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Music Student to Attend Summer Program at The Juilliard School 
 
BROWNSVILLE, TEXAS – MAY 17, 2013 – The University of Texas at Brownsville Department of Music has added another feather to its cap.
  
Victor Flores
Victor Flores
Violinist and music education major Victor Flores is among a select group of 200 international students from 32 states and 14 counties accepted into the Starling-DeLay Symposium for Violin Studies at The Juilliard School in New York City.
 
“I am very excited to be going to this summer camp,” Flores said. “It’s something new, and I want to challenge myself and get a better understanding of the violin.” 
 
Departing Brownsville on Monday, May 27, Flores will spend the next week attending classes conducted by acclaimed artists, including the renowned violinist Itzhak Perlman. 
“I am very proud that Victor was able to get into the summer program at Juilliard,” said Martha Placeres, Master Technical Instructor in the Department of Music. “He is one of the most motivated students I have ever worked with.” 
 
Flores, 20, began his music career with the saxophone in the sixth grade band along with his friends. 
 
“I got bored with the saxophone and wanted to challenge myself and picked up the violin in high school,” said Flores, who bought his first violin when he was 14. 
 
Flores  graduated from Port Isabel High School in the top ten percent of his class and entered UTB in the fall of 2010 as a University Scholar. This scholarship program supports students’ academic and personal goals while requiring them to maintain a 3.0 grade point average.  
 
Flores knew he was committed to continuing with his violin study, and he decided upon pursuing a degree in music education. 
“Victor practically taught himself how to play the violin, since Port Isabel and Brownsville don’t have a string program,” Placeres said. “Although he started the violin in high school, it has been only over the past three years that Victor has been taking lessons. He is a dedicated student and has grown tremendously in these few years.” 
 
Flores demonstrated his dedication in preparing for his Juilliard audition that required a recent, unedited CD with specific selections among them, one movement from an unaccompanied partita by Bach and one Paganini caprice. He also had to submit letters of recommendation.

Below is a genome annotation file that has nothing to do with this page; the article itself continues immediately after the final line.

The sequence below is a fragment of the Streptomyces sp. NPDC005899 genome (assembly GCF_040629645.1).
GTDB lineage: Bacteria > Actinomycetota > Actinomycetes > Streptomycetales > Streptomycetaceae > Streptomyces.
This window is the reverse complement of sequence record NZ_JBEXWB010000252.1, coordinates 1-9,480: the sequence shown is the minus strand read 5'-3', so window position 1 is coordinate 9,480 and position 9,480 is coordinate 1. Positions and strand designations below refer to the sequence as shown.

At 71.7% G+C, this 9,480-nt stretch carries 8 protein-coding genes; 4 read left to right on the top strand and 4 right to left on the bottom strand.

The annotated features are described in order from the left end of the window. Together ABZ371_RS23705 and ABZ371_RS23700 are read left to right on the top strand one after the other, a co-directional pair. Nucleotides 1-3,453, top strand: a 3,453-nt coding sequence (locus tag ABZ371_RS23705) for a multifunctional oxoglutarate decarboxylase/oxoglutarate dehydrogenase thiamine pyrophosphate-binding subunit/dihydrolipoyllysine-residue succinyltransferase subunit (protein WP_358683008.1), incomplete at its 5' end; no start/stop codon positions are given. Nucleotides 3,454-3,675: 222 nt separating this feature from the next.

“It took about two semesters to learn the music selections that I sent in on my CD.” Flores said. “I’m so grateful to Ms. Placeres for taking time away from her busy schedule to help me prepare.” 
 
Flores is also grateful for the encouragement he receives from his parents. 
 
“They have always been very supportive of my interest in music,” he said. “My parents are from Mexico, and it would be typical for them to hope their children would become doctors or lawyers. When I told them I wanted to go into music, they never said ‘no.’” 
 
The eldest of four children, Flores has inspired his younger siblings to pursue the joy of music. He is teaching his five-year-old sister to play on a 1/32nd size violin that he purchased for her. His 12-year-old brother plays saxophone with the Port Isabel Junior High School Band, and his sister who attends the South Texas Academy of Medical Technology played cello with the B-SMART Orchestra. 
 
The B-SMART (Brownsville String Musician Artist Retention and Training Orchestra) is an all-string afterschool music program, where Flores teaches as part of a music internship. He is also a violin instructor, teaching children from the ages of 9 to 16 at the UTB Music Academy. 
 
“I am glad to be part of these two important programs for the community,” Flores said. “The kids work extremely hard, and I am proud to be one of the many people who guides them to their success. I cannot wait until every school in Brownsville has its own orchestra; no one knows the amazing possibilities these children each hold as pioneers. Orchestras will eventually happen, and seeing their motivation, I have no doubt it is closer than we can imagine.”  
Traveling to New York will be Flores’ second trip out of state other than visiting family in Mexico.
  
“It’s something new, and I want to challenge myself and get a better understanding of the violin. If I can tell anyone who wants to pursue music and is afraid of failing, I would tell them to just go for it. You never know what can happen – all you have to do is give it a try.”
 

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